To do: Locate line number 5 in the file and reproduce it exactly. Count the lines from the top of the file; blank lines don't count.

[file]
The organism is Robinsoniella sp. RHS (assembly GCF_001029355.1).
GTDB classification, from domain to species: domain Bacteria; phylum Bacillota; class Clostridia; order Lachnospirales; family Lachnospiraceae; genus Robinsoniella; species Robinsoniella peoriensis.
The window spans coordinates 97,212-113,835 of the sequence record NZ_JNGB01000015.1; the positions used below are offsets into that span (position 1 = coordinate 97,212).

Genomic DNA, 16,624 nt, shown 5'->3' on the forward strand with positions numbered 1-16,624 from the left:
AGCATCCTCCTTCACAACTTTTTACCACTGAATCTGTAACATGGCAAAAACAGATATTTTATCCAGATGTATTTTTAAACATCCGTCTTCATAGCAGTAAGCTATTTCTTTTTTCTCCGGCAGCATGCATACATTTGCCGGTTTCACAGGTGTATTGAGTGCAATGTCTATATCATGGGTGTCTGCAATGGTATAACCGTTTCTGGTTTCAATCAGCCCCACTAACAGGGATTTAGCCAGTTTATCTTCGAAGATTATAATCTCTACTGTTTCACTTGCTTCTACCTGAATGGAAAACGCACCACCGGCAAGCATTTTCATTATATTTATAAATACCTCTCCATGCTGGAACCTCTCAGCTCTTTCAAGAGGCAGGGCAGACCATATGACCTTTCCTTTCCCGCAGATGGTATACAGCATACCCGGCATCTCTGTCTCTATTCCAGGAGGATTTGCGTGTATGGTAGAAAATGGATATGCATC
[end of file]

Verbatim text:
AGCATCCTCCTTCACAACTTTTTACCACTGAATCTGTAACATGGCAAAAACAGATATTTTATCCAGATGTATTTTTAAACATCCGTCTTCATAGCAGTAAGCTATTTCTTTTTTCTCCGGCAGCATGCATACATTTGCCGGTTTCACAGGTGTATTGAGTGCAATGTCTATATCATGGGTGTCTGCAATGGTATAACCGTTTCTGGTTTCAATCAGCCCCACTAACAGGGATTTAGCCAGTTTATCTTCGAAGATTATAATCTCTACTGTTTCACTTGCTTCTACCTGAATGGAAAACGCACCACCGGCAAGCATTTTCATTATATTTATAAATACCTCTCCATGCTGGAACCTCTCAGCTCTTTCAAGAGGCAGGGCAGACCATATGACCTTTCCTTTCCCGCAGATGGTATACAGCATACCCGGCATCTCTGTCTCTATTCCAGGAGGATTTGCGTGTATGGTAGAAAATGGATATGCATC